Gum Disease Screening
Periodontal disease (also known as gum disease) is a condition that causes more adult to lose their teeth than any other dental related condition. It is an infection that affects the tissues and bone that support teeth. Healthy gums tissue fits like a cuff around each tooth. When someone has periodontal disease, the gum tissue pulls away from the tooth. As the disease worsens, the tissue and bone that support the tooth are destroyed. Over time, teeth may fall out or need to be removed.
What are the stages of Gum Disease?
- Gingivitis is the mildest form of periodontal disease. It causes the gums to become red, swollen, and bleed easily. There is usually little or no discomfort at this stage. Gingivitis is often caused by inadequate oral hygiene. Gingivitis is reversible with professional treatment and good oral home care.
- Periodontitis: at this stage, the supporting bone and fibers that hold your teeth in place are irreversibly damaged. Your gums may begin to form a pocket below the gum line, which traps food and plaque. Proper dental treatment and improved home care can usually help prevent further damage.
- Advanced Periodontitis: in this final stage of gum disease, the fibers and bone supporting your teeth are destroyed, which can cause your teeth to shift or loosen. This can affect your bite and, if aggressive treatment can’t save them, teeth may need to be removed.
- gums that bleed easily
- red, swollen, tender gums
- gums that have pulled away from the teeth
- persistent bad breath or bad taste
- permanent teeth that are loose or separating
- any change in the fit of partial dentures
- any change in the way your teeth fit together when you bite down
- poor oral hygiene
- smoking or chewing tobacco
- crooked teeth that are hard to keep clean
- medications, including steroids, certain types of anti-epilepsy drugs, cancer therapy drugs, some calcium channel blockers and oral contraceptives
How is Gum Disease Treated?
- The very early stages of gum disease (when it is gingivitis) and no damage has been done to the supporting structures under the teeth, you may simply have a professional cleaning and be given instruction on improving your daily oral hygiene.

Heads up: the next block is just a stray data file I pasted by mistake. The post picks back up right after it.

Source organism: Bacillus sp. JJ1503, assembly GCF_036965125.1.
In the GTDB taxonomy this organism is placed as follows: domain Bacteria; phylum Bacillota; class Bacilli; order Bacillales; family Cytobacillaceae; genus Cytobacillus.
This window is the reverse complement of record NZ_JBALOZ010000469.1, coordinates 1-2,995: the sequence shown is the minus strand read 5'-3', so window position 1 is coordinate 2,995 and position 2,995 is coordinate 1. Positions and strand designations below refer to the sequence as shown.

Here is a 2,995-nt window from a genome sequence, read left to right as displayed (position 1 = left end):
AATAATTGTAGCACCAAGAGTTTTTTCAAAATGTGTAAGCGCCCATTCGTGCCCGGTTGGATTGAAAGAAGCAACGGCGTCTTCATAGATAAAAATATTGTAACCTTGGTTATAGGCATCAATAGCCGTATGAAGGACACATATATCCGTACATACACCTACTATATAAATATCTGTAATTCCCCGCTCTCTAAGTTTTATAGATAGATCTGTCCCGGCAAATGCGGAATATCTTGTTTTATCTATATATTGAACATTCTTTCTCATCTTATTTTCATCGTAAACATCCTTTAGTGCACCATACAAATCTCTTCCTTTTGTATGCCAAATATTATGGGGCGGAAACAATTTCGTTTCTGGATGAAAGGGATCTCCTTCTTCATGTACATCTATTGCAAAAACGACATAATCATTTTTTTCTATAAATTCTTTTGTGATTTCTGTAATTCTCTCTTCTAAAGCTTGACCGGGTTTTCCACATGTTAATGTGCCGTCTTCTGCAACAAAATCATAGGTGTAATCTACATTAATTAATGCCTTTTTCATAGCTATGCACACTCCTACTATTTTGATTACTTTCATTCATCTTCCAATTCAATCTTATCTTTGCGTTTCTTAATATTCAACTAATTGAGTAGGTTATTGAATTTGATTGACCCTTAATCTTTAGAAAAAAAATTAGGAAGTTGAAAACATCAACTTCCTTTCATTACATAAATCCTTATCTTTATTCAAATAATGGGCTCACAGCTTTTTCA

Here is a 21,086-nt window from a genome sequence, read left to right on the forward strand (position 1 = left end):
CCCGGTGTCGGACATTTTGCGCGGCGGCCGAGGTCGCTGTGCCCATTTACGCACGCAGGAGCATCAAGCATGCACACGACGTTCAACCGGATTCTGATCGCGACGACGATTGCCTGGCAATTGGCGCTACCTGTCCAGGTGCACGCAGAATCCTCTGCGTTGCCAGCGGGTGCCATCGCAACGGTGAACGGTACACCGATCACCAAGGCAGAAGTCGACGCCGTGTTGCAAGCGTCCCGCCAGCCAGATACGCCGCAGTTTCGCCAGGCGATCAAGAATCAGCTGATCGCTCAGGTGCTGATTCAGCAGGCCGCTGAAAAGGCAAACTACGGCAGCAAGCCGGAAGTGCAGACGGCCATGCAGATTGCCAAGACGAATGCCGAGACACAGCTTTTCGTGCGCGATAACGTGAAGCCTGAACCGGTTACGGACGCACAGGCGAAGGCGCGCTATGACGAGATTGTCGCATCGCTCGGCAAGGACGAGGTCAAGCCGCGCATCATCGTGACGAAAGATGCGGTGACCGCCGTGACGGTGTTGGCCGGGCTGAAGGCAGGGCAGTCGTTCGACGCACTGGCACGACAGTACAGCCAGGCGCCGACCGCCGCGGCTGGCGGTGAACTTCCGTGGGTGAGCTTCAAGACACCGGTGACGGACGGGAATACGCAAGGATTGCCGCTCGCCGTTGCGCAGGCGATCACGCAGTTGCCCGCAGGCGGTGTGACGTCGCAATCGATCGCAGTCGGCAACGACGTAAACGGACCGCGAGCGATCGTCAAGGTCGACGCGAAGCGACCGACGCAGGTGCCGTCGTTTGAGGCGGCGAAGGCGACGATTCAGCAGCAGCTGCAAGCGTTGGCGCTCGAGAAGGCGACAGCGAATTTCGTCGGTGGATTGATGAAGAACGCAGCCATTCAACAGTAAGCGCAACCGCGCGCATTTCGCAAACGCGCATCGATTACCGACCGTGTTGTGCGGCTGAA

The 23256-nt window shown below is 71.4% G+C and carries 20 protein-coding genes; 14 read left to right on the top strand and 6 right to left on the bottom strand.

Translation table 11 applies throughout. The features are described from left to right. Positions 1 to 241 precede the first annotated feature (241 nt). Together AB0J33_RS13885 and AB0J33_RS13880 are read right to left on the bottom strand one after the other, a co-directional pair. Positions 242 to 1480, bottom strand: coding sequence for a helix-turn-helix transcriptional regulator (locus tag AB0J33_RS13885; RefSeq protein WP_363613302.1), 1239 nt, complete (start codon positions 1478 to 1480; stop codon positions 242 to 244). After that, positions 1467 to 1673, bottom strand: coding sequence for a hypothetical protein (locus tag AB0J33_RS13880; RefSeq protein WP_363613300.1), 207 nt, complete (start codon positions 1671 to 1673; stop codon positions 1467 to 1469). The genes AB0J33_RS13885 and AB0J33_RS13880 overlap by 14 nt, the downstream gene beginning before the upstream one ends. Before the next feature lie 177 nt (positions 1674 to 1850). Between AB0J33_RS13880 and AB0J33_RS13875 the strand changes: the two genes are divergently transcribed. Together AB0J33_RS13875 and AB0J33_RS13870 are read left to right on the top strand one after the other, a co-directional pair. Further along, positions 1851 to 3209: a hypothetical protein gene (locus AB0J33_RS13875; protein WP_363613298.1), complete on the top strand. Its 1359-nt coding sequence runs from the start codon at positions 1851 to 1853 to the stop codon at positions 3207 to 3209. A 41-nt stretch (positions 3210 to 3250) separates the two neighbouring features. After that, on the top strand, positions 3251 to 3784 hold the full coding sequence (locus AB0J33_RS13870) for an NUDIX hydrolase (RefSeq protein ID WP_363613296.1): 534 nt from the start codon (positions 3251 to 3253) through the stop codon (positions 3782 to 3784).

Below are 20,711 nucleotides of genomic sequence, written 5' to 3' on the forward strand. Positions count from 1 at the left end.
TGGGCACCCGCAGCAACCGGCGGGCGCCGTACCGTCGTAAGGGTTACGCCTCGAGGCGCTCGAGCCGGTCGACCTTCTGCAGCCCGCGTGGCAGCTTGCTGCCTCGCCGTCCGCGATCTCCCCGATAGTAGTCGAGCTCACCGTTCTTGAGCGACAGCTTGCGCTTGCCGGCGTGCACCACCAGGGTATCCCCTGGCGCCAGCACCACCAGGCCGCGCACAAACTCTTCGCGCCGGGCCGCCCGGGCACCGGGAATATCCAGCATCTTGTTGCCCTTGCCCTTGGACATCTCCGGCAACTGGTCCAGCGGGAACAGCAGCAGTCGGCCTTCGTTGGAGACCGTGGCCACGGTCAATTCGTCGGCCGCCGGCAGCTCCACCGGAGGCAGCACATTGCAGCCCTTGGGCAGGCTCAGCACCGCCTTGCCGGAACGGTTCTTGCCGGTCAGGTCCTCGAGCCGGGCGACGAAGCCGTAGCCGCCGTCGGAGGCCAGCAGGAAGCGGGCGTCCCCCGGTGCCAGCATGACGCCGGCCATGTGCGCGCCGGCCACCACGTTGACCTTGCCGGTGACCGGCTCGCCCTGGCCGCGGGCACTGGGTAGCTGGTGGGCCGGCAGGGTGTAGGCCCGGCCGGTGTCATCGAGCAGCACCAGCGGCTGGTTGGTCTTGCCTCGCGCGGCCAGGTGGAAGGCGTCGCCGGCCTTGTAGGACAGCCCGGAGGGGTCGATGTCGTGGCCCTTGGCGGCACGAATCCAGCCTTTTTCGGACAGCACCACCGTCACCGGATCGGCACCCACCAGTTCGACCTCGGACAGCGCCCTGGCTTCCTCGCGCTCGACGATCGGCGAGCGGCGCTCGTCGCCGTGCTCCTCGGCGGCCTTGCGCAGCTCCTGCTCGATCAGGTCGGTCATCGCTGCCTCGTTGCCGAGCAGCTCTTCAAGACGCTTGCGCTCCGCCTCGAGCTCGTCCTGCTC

- The first treatment for periodontal disease usually involves a special cleaning called scaling and root planning (also known as deep cleaning). This procedure is the only way to remove plaque tartar that has built up below the gums. Part of this procedure includes smoothing the tooth’s root surfaces to allow the gum tissue to heal and reattach to the tooth.
Periodontal disease and whole-body heath
Did you know that active infection inside of your mouth can also make it difficult to recover from other types of health conditions? This is due to the bacteria entering through the infected gums where bleeding is occurring, allowing it to travel throughout your body. Not only can it lodge in areas like your heart or blood vessels, it also places a strain on your immune system.
Many people who have active gum disease find themselves with an increased risk of:
- Unmanaged diabetes
- Erectile dysfunction
- Cardiovascular diseases (including stroke and heart attack)
- Premature labor and low birth weight infants
Healthy Gums – healthy gums are firm and don’t bleed. They fit snugly around the teeth.
Gingivitis – gums are mildly inflamed, may appear red or swollen and may bleed during brushing.
Periodontitis – gums begin to separate and recede from the teeth. This allows plaque to move toward the roots, supporting fibers and bone.
Advanced Periodontitis – supporting fibers and bone are destroyed. Teeth become loose and may need to be removed.